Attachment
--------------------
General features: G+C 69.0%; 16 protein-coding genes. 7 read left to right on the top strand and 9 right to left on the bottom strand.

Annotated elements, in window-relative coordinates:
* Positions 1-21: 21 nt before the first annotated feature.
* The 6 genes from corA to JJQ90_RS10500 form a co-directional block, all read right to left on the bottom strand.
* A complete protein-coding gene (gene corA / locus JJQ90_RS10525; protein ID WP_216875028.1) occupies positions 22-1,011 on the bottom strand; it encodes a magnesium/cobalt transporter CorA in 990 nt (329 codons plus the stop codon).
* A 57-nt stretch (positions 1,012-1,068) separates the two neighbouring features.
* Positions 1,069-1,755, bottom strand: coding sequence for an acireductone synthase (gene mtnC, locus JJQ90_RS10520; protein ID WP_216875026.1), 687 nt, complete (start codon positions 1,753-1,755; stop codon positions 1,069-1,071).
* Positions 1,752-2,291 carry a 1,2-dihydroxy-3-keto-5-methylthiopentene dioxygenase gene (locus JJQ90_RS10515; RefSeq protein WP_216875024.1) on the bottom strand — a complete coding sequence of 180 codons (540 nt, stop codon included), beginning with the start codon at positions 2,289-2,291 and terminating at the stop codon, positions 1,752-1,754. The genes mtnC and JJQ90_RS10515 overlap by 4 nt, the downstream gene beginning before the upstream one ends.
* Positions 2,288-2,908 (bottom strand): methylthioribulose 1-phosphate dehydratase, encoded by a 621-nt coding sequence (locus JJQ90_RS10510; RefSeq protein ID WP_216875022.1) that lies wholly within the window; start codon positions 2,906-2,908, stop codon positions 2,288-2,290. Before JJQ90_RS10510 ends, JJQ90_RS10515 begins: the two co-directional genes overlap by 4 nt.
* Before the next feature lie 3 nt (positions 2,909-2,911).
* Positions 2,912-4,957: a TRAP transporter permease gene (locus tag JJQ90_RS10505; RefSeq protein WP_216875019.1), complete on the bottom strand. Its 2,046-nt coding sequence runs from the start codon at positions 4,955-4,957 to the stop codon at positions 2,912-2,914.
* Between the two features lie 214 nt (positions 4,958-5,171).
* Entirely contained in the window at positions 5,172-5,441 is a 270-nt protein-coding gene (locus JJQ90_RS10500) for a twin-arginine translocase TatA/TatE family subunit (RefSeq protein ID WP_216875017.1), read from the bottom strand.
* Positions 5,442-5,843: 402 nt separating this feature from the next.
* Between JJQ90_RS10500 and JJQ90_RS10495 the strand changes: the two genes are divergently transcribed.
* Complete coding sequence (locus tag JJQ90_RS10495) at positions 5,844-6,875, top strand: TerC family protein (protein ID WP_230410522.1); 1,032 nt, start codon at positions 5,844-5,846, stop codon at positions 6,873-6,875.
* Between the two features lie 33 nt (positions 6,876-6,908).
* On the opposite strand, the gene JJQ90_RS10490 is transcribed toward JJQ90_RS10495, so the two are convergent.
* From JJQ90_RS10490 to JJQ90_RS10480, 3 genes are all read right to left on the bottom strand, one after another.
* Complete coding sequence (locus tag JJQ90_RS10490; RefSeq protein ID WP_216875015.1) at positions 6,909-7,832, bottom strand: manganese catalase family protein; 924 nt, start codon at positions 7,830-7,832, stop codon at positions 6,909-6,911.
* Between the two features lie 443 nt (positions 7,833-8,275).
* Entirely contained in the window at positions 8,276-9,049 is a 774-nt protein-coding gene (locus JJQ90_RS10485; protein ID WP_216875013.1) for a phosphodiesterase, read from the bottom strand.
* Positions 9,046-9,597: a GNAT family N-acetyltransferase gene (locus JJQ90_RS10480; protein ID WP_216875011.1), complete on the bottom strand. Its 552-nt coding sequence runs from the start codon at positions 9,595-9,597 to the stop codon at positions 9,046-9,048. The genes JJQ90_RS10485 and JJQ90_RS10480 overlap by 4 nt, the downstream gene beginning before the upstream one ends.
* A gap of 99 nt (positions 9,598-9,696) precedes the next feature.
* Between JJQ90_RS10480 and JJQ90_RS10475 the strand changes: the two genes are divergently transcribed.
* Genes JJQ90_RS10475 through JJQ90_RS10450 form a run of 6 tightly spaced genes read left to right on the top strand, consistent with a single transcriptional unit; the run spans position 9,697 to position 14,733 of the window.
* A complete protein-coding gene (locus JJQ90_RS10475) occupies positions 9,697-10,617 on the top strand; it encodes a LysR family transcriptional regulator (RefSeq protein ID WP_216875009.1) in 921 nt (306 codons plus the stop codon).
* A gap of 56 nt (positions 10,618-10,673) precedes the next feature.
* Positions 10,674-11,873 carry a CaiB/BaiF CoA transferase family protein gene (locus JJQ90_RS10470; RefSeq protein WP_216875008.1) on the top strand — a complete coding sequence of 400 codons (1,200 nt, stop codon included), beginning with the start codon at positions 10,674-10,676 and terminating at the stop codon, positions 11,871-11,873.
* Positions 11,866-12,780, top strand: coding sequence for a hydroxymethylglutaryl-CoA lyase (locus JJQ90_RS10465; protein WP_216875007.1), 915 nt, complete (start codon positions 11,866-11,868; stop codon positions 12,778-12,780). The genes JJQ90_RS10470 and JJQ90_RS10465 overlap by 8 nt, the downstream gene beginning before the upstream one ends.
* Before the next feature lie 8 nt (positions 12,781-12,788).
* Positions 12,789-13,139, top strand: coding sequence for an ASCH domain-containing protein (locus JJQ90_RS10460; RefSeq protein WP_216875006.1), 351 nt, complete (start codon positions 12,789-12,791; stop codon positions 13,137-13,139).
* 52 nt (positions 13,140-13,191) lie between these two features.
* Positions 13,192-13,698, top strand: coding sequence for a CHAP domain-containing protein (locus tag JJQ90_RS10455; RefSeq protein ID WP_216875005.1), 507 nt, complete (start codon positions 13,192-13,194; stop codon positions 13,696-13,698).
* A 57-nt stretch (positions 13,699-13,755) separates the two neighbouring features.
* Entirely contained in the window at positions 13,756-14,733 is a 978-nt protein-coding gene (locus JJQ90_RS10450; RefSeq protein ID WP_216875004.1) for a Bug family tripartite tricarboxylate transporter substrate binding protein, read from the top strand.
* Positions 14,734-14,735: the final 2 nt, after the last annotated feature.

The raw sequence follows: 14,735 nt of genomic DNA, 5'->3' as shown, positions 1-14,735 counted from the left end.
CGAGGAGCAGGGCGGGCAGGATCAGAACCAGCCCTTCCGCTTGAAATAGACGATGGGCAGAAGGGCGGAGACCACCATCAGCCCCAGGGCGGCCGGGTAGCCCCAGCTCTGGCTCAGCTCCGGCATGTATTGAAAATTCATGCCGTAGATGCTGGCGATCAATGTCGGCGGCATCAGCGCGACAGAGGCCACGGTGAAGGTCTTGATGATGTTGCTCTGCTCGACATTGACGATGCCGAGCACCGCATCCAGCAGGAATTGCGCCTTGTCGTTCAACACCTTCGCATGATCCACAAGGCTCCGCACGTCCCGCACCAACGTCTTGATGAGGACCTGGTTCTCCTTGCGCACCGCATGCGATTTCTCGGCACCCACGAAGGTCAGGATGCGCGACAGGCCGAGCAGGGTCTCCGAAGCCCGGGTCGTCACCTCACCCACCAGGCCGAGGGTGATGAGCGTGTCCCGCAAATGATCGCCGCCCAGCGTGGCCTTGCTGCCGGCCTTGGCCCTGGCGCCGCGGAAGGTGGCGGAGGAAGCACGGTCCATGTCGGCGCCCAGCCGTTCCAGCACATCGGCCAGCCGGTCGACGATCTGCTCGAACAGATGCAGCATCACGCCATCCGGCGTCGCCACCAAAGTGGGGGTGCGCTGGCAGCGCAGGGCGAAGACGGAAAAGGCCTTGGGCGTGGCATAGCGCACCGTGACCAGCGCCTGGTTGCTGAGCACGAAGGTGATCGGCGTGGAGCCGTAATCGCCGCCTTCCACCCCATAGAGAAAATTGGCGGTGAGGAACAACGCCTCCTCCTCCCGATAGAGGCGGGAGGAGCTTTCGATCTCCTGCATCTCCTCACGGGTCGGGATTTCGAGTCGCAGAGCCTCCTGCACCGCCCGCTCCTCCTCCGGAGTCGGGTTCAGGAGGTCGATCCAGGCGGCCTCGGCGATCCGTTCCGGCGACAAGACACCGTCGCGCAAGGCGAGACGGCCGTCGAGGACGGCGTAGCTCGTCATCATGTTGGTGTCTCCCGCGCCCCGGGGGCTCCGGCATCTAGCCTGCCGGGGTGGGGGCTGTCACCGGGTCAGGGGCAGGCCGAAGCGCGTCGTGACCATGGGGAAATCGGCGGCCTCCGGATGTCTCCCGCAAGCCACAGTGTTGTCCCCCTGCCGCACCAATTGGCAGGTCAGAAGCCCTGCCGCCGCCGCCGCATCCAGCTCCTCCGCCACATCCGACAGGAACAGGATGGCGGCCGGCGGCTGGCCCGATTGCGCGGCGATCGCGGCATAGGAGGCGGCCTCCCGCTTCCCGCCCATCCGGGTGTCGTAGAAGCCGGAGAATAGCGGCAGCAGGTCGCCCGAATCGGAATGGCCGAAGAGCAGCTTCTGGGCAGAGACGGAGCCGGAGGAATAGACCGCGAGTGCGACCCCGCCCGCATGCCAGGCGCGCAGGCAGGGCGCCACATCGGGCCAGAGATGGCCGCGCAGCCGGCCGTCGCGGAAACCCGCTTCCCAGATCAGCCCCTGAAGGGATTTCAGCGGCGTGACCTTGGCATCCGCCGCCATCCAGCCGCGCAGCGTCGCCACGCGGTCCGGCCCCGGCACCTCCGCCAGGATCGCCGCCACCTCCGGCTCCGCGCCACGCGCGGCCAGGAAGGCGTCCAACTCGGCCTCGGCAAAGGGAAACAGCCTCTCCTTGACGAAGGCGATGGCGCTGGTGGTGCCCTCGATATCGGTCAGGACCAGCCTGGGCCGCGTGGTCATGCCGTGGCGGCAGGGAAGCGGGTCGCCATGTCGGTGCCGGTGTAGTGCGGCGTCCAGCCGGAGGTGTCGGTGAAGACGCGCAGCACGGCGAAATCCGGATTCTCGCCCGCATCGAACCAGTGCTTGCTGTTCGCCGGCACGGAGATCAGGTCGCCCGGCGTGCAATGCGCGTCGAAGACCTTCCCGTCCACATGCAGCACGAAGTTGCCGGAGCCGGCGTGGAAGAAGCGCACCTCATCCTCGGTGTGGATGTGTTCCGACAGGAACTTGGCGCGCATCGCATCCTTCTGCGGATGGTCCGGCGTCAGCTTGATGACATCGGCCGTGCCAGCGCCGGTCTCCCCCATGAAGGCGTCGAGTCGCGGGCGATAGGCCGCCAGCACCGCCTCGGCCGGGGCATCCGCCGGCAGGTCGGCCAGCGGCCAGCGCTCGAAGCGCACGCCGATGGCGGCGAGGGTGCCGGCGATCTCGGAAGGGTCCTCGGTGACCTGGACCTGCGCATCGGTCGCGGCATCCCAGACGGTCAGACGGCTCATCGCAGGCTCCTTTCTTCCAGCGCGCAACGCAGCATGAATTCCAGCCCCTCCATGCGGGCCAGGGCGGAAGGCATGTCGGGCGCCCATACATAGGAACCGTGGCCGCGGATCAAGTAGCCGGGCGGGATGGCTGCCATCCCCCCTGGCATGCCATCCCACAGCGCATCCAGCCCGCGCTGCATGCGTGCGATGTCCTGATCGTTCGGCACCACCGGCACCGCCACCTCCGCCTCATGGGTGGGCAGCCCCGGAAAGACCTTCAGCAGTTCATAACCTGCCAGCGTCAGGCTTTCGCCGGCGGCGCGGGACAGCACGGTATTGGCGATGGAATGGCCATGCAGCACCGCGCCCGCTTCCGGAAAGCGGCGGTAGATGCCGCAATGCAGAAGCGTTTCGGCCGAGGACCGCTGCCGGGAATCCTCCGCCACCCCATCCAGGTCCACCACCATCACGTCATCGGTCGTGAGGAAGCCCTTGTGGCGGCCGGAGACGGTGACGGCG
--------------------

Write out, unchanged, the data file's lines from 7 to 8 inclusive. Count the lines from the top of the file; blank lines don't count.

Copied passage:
* Positions 1,069-1,755, bottom strand: coding sequence for an acireductone synthase (gene mtnC, locus JJQ90_RS10520; protein ID WP_216875026.1), 687 nt, complete (start codon positions 1,753-1,755; stop codon positions 1,069-1,071).
* Positions 1,752-2,291 carry a 1,2-dihydroxy-3-keto-5-methylthiopentene dioxygenase gene (locus JJQ90_RS10515; RefSeq protein WP_216875024.1) on the bottom strand — a complete coding sequence of 180 codons (540 nt, stop codon included), beginning with the start codon at positions 2,289-2,291 and terminating at the stop codon, positions 1,752-1,754. The genes mtnC and JJQ90_RS10515 overlap by 4 nt, the downstream gene beginning before the upstream one ends.